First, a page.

2,300 years later, 'Alexander-mania' grips Macedonia
Much to the anger of Greece, the ancient conqueror is making a big comeback in Macedonia – he's arriving just in time for Sunday's election.
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Indee, Macedonia's bold claim to be the taproot of Western civilization is daily media fare.Skip to next paragraph
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Last summer, the government flew in members of Pakistan's Hunza tribe, considered lost descendants of Alexander, to tour the country. Startled and pleased Hunza were greeted at Alexander airport with flowers and treated like long lost cousins as they disported across the nation, cameras in tow.
Even "God" has gotten involved. A nine-minute TV ad starts with a petition from Macedonia to the heavens: "Our neighbors distributed thousands of books across the world, containing false history and portraying a wrong picture about Macedonia. ... Only you know our pain." The Almighty then responds: "From you, Macedonians, descendants of Macedon, I conceived the white race. All that stretches to the seas off Japan is conceived from your genes."
Sinisa-Jakov Marusic, a columnist for Balkan Insight, cheekily observed, "So there you have it! What better proof than God himself?"
Beyond theatrics, the new program deeply troubles many scholars and intellectuals here – who are being sidelined – for its promulgation of myth as truth. The new taxpayer-funded Alexander ideology has no serious texts.
Unlike Serbia's Kosovo story, based on centuries of poetry and legend, the Macedonian ideology is being both invented and presented at the same time. There is no outside scholarly consensus, no textual tradition; the result is a kind of history-free history. The top-down, debate-free imposition of the new history is itself seen as illiberal and authoritarian.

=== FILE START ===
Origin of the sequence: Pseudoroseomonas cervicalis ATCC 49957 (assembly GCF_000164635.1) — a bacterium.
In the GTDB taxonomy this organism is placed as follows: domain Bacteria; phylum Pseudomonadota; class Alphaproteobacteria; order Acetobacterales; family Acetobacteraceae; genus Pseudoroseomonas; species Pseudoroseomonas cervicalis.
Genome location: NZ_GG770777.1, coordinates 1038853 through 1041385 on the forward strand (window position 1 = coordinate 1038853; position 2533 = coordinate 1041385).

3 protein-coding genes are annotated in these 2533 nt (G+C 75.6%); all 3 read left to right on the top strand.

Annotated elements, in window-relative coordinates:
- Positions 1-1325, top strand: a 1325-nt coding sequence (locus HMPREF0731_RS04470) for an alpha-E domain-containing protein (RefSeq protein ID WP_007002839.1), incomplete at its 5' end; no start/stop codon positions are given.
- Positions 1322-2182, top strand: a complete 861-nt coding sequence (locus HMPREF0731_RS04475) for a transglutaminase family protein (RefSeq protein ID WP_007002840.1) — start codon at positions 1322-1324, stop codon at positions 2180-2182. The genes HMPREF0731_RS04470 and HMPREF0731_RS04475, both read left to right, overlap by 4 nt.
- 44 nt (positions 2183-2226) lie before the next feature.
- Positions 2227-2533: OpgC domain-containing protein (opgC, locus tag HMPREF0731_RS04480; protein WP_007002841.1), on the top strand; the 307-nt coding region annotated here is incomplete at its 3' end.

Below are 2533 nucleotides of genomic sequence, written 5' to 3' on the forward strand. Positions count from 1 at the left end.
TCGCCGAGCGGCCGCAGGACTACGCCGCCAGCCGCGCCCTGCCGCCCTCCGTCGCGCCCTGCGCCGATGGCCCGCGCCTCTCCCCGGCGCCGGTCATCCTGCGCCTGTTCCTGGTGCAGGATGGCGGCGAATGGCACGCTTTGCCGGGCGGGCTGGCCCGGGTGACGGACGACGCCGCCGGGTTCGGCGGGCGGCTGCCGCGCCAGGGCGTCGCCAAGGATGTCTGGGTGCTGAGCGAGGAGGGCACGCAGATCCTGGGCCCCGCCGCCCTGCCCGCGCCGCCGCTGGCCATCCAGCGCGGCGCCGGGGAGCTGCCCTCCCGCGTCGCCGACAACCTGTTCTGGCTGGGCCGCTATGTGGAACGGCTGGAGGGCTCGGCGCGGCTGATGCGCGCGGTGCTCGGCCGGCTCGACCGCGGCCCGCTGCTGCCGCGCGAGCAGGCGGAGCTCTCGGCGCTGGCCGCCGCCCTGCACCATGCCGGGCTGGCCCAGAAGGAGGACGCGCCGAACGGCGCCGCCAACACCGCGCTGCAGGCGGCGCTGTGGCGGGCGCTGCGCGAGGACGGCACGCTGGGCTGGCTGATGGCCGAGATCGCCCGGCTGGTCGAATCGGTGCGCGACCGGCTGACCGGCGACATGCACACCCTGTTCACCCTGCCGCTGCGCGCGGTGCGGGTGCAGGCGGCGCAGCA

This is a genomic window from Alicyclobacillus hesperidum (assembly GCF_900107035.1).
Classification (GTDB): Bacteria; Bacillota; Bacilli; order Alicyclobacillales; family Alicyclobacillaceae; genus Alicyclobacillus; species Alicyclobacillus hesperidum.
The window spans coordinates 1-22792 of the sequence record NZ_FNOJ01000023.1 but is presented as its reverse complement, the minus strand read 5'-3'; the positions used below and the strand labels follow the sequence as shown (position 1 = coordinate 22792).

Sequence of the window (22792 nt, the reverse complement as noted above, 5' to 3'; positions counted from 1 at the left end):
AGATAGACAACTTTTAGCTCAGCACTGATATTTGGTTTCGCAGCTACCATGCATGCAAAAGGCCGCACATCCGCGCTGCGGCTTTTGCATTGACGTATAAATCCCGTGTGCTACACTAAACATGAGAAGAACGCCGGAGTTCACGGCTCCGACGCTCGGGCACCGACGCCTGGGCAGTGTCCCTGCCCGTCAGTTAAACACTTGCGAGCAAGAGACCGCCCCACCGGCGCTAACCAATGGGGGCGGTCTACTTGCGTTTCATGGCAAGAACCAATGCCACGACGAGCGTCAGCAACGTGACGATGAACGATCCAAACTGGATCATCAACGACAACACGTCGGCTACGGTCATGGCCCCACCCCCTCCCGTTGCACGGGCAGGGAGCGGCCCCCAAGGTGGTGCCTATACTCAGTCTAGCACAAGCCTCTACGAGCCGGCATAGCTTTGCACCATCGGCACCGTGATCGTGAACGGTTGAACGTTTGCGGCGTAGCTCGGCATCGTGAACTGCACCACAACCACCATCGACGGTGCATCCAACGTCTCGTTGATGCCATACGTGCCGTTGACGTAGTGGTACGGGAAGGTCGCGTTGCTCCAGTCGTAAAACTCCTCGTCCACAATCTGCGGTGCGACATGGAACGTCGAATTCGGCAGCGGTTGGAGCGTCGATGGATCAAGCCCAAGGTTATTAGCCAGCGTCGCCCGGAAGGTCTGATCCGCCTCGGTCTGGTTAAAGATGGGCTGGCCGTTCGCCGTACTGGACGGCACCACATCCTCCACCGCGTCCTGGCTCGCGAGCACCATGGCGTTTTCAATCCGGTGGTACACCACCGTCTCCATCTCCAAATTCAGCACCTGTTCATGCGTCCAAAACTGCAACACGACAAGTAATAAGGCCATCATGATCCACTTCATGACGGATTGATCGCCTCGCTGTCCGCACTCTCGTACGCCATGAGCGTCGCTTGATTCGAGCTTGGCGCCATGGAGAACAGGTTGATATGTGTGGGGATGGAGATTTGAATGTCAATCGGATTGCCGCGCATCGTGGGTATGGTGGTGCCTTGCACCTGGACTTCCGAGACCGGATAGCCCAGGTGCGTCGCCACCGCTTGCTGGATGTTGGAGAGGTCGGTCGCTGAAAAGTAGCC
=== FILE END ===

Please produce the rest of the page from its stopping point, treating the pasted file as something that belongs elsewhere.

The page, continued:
The new program deeply troubles many scholars here. "What is the content of 'Alexanderization?'" asks Irena Stefoska, a Byzantine scholar at the Institute of National History here. "Who knows? It is a new reading of history completely different from the previous, not done from an academic point of view, but from a purely political view."
Alexander is considered one of the greatest military leaders of all time. Born in the Greek city of Pella in 356 BC, his conquests extended to most of his known world by the time of his death at age 32. He opened up Greek civilization from the Mediterranean to India, and is regarded as the first to link Europe, Asia, and Africa.
"Alexander was the captain general of all the Hellenes. He spoke Greek. He went to war on behalf of the Hellenes. No one in the ancient, medieval, or modern world has disputed this," says Michael Wood, a historian and British filmmaker who has produced a work on Alexander and has another in the making.
"The Macedonian state claim has no basis in history; it is a state-sponsored myth. I tell my Macedonian and Greek friends to ignore it," Mr. Wood adds.
State archaeologists in Skopje and Athens, however, are busy unearthing ancient Hellenic artifacts, which are then presented as evidence of Alexander heritage. Advocates of this new history leap from the present day to ancient times, ignoring Ottoman, Slavonian, and Byzantine periods when the Balkan peoples migrated and mingled.
"The problem is that no one today can be the direct descendants of ancient civilizations," says Ms. Stefoska. "Macedonians are Slavs. Our Slavonic heritage is accepted by historians."
Several years ago, VMRO officials claimed that Macedonia's majority population had an ethnic Bulgarian or Slavic origin.
A chief fear here is a scenario of partition – of north Kosovo Serbs in the Mitrovica area joining Serbia proper, which could push Macedonian and Kosovar Albanians into a union, breaking up Macedonia.
So far, ethnic Albanians here have been patient over the Macedonia-Greece dispute. Albanian parties are in the ruling coalition. Yet the patience may not be unlimited, senior diplomats say.
Artan Grubi, head of an Albanian civil society organization, says, "Most Albanians will tell you they have nothing against building a Macedonian identity. But they don't want to suffer because of it. At the moment, the policies of this government are moving us further from Europe."